Crystal Structure
- Practical Electron Microscopy and Database -
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A classical definition of a crystal is: A crystal is a substance in which the constituent atoms, molecules, or ions are packed in a regularly ordered, repeating three-dimensional pattern. [1]

Table 3264 summarizes the some basic differences between crystals, glasses, and liquids.

Table 3264. Some basic differences between crystals, glasses, and liquids.

Substances
Basic differences
Crystals
Long-range ordering
Glasses
Short-range ordering
Liquids
No ordering to short-range ordering

A lattice point is known as a motif or basis. We can obtain a crystal structure by combining the lattice with the motif (i.e., crystal structure = lattice + motif). Figure 3264 shows a periodic pattern consisting of a two-dimensional (2-D) net and a motif. The motif is arranged symmetrically and is repeated at each point of the 2-D net to create the periodic pattern, and thus the lattice structure is also symmetric.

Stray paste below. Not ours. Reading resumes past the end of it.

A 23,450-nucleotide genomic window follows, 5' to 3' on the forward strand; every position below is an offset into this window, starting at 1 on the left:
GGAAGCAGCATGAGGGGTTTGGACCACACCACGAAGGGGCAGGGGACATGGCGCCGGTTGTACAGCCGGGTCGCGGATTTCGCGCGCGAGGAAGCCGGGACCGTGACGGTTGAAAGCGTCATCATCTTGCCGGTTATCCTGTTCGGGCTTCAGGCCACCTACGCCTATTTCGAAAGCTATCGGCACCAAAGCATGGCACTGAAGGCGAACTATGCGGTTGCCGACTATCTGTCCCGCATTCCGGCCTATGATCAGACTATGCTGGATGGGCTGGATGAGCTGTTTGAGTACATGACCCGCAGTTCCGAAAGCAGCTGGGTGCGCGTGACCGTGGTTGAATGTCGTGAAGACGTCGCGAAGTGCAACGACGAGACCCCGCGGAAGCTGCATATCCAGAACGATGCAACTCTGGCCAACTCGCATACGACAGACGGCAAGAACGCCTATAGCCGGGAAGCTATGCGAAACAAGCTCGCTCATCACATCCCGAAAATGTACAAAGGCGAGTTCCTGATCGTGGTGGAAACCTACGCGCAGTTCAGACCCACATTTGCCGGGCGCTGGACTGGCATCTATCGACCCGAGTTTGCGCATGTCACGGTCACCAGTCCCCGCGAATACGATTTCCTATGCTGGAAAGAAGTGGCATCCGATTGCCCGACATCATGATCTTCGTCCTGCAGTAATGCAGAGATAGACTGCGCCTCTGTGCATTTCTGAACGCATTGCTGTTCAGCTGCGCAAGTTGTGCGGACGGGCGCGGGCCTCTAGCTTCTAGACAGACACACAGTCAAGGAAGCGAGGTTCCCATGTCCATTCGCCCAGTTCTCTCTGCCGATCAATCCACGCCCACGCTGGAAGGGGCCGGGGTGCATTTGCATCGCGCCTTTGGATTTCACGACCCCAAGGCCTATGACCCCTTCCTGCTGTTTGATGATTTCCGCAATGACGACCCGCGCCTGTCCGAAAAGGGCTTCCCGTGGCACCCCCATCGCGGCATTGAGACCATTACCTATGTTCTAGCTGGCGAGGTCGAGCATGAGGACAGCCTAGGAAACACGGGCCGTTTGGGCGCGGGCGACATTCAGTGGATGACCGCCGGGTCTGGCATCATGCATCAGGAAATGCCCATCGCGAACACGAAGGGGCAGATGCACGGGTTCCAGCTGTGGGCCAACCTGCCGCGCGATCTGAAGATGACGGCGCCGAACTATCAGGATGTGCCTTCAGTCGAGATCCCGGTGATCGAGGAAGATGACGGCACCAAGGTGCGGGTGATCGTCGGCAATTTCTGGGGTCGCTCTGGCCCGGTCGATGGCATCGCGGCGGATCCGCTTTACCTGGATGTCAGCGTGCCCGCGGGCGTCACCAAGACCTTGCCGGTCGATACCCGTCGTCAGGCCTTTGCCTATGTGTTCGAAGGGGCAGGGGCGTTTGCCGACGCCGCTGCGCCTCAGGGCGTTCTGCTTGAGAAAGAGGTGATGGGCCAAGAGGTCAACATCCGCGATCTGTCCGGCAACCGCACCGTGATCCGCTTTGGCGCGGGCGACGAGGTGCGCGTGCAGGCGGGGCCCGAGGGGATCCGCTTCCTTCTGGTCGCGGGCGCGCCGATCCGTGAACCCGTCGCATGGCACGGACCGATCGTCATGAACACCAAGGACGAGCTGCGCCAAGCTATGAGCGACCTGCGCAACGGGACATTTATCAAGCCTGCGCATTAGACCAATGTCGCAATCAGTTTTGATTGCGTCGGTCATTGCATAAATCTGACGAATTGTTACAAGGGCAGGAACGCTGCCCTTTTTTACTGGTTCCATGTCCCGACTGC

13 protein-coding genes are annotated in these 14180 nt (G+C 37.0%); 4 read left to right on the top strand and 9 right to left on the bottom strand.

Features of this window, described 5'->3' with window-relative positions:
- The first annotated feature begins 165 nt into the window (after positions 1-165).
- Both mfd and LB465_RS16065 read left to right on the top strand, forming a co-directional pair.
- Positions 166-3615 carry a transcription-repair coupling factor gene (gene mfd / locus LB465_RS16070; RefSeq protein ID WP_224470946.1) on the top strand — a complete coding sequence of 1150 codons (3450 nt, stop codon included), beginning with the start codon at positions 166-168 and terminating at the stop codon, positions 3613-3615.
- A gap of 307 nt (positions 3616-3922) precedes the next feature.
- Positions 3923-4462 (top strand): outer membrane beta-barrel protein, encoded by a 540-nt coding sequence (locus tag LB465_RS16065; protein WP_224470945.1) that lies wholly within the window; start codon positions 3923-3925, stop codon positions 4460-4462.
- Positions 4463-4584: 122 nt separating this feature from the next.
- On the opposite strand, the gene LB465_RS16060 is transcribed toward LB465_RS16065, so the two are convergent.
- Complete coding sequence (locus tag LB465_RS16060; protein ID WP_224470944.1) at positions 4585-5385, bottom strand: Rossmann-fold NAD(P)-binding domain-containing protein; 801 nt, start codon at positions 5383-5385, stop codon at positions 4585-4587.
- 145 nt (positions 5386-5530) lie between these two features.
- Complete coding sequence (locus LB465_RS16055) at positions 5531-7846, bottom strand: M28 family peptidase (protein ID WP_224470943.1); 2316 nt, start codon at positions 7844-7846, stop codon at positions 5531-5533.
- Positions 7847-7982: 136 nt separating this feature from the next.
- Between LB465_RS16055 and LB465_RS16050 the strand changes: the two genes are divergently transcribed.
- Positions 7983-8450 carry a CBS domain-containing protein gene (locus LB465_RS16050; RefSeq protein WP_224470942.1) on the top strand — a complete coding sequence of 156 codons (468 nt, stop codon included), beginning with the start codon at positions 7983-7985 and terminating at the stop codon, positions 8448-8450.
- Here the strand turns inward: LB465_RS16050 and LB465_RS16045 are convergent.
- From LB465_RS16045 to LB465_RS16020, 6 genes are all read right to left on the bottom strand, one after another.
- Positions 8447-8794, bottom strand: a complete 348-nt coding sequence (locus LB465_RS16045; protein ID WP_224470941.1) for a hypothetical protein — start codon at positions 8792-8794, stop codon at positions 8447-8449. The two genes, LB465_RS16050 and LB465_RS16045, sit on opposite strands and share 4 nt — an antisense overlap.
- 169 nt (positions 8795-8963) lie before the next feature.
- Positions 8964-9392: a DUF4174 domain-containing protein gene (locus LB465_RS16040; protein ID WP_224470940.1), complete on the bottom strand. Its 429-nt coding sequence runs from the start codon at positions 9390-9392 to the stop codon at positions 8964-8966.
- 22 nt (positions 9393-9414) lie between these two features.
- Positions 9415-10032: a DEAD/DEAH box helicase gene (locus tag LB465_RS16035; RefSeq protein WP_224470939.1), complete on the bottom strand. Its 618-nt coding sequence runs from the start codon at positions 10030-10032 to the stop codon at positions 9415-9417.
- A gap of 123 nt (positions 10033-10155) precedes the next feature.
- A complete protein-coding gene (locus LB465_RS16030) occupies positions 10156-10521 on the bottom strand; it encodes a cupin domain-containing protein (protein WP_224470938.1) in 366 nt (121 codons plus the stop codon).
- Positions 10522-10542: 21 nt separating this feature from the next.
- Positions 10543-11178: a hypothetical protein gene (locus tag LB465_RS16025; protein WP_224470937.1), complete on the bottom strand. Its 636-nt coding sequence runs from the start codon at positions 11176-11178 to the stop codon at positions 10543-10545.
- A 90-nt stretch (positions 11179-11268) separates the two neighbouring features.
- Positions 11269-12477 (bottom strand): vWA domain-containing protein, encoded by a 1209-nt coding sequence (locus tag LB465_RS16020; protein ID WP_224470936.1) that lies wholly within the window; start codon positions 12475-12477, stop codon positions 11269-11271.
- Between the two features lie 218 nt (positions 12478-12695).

(a) (b) (c)
Figure 3264. (a) A 2-D net, (b) A motif, and (c) Formed periodic pattern (2-D lattice structure).

Crystalline specimens have to be tilted in a goniometer in TEM in order to:
i) Observe lattice fringes and crystal structures.
ii) Determine the crystal orientation.
iii) Observe diffraction contrast of lattice defects with certain Bragg reflections or known orientation.
iv) Determine the Burgers vector of lattice defects.

[1] International Union of Crystallography [prior to 1992].

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